the jdm dual carb ea81 engines put out 103 hp i would think with spfi you could see 110-115 easy maybe more with a little work

#5 75subie

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Posted 12 November 2006 - 10:36 PM

i`d like to get my hands on some dual carb heads. i hear they have bigger valves and intake holes.

#6 75subie

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Posted 12 November 2006 - 10:43 PM

do you guys think i`d be better off trying the spfi alone before spending too much money?


i`m thinking thats the way to go, and then after i`m done with welding lessons,go ahead and try an ej22 swap.

#7 kingbobdole

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Posted 12 November 2006 - 11:00 PM

the jdm dual carb ea81 engines put out 103 hp i would think with spfi you could see 110-115 easy maybe more with a little work

I think Jeff's crazy. 110 HP seems like quite the power out of an SPFI car. SPFI is like really, really fancy carburation. Changing the way you get fuel really doesn't up the HP, its just a more efficent way of throwing fuel through the motor. They start at 90 HP with the 9:1 compression. 20 HP gain seems out there especially with lower compression. All I'm saying is that 110-115 is not going to be "easy" on a SPFI EA81, its gonna take a bit of work to get there...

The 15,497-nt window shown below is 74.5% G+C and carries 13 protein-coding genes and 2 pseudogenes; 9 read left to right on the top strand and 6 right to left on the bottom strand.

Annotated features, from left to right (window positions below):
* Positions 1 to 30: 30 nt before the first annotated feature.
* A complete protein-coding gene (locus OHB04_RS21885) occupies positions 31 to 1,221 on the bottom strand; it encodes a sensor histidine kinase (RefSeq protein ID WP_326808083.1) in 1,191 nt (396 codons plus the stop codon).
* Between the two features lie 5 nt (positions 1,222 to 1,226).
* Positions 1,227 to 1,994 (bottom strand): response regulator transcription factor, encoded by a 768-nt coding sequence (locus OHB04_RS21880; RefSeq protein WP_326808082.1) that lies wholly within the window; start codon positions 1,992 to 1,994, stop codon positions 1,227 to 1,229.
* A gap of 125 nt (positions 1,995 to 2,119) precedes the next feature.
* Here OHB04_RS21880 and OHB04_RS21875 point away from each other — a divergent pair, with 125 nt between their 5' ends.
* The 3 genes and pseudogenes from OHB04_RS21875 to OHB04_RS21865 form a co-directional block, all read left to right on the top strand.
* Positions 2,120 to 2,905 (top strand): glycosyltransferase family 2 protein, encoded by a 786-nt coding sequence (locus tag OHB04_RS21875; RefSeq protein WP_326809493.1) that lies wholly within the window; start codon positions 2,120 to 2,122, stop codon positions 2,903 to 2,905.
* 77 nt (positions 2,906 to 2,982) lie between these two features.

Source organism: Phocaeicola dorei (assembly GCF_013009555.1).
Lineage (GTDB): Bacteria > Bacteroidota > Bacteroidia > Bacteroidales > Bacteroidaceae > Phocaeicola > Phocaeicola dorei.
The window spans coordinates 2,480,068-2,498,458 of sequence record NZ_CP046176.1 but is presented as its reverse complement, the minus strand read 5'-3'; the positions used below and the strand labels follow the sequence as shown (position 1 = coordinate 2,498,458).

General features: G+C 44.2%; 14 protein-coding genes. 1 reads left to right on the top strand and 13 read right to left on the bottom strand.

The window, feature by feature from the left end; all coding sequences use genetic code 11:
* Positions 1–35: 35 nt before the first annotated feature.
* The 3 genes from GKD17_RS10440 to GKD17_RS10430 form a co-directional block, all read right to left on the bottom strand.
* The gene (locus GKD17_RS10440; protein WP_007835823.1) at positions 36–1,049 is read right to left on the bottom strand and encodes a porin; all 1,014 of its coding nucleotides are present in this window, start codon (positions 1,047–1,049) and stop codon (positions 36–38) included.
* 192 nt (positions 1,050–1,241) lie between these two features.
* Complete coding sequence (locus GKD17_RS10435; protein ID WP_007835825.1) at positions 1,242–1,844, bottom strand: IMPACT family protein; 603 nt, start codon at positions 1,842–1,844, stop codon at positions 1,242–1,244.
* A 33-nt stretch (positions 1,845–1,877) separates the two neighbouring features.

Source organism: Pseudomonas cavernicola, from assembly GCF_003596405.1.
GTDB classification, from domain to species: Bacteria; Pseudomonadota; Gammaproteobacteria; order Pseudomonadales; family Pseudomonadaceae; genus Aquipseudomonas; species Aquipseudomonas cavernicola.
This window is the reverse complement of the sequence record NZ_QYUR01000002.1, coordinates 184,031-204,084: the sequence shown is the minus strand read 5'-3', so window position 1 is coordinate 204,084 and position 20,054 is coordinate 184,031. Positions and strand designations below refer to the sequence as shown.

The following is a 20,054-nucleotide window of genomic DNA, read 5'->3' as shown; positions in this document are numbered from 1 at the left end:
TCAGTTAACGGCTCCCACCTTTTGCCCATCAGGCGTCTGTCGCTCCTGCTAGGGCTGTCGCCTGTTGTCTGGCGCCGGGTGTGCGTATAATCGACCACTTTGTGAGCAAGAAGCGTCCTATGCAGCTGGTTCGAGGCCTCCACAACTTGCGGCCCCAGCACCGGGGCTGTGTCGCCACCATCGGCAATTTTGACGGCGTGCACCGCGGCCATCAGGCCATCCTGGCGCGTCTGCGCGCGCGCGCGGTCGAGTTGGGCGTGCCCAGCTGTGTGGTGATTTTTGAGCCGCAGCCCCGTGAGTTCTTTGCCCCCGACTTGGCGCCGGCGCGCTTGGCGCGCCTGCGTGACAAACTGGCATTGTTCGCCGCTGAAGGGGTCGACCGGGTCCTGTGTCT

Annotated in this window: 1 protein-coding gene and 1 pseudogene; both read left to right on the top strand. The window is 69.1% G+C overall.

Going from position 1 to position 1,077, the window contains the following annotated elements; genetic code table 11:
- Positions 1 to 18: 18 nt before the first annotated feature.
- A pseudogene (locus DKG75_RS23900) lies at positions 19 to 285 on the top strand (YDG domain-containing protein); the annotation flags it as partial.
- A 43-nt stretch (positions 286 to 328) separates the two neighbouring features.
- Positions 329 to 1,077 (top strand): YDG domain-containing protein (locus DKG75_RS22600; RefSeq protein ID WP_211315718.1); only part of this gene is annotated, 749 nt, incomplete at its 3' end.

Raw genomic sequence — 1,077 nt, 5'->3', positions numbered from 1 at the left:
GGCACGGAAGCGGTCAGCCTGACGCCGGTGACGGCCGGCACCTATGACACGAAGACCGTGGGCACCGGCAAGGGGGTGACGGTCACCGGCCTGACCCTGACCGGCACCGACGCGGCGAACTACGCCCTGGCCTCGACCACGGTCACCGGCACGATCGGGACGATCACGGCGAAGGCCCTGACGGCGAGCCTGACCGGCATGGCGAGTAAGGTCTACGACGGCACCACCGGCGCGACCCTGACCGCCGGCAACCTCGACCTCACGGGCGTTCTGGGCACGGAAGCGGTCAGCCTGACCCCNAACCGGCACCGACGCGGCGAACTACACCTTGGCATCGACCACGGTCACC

do you guys think i`d be better off trying the spfi alone before spending too much money?
i`m thinking thats the way to go, and then after i`m done with welding lessons,go ahead and try an ej22 swap.

Yes. The SPFI swap is awsome. MPG FTW!

#8 75subie

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Posted 12 November 2006 - 11:09 PM

with a cam grind, spfi, spfi pistons, hi flo exhaust, and msd, (plus accel plugs, ss coil, accel plug wires, good tune up) i think the 100-110hp mark would be in sight, but with just the spfi, it would probly be about 80hp.

plus i'd like to play the "let me see if i can get this thing to run" game with the spfi swap alone:-p

#9 daeron

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Posted 12 November 2006 - 11:16 PM

with a cam grind, spfi, spfi pistons, hi flo exhaust, and msd, (plus accel plugs, ss coil, accel plug wires, good tune up) i think the 100-110hp mark would be in sight, but with just the spfi, it would probly be about 80hp.

plus i'd like to play the "let me see if i can get this thing to run" game with the spfi swap alone:-p


Wise choice. If the brat already has a motor in it, and you are thinking of building a new one simply for the sake of learning and upgrading, then I would highly suggest you do the SPFI swap first, then build your motor on a stand in your garage. That way, you know the swap works 100% before you go after installing the new longblock.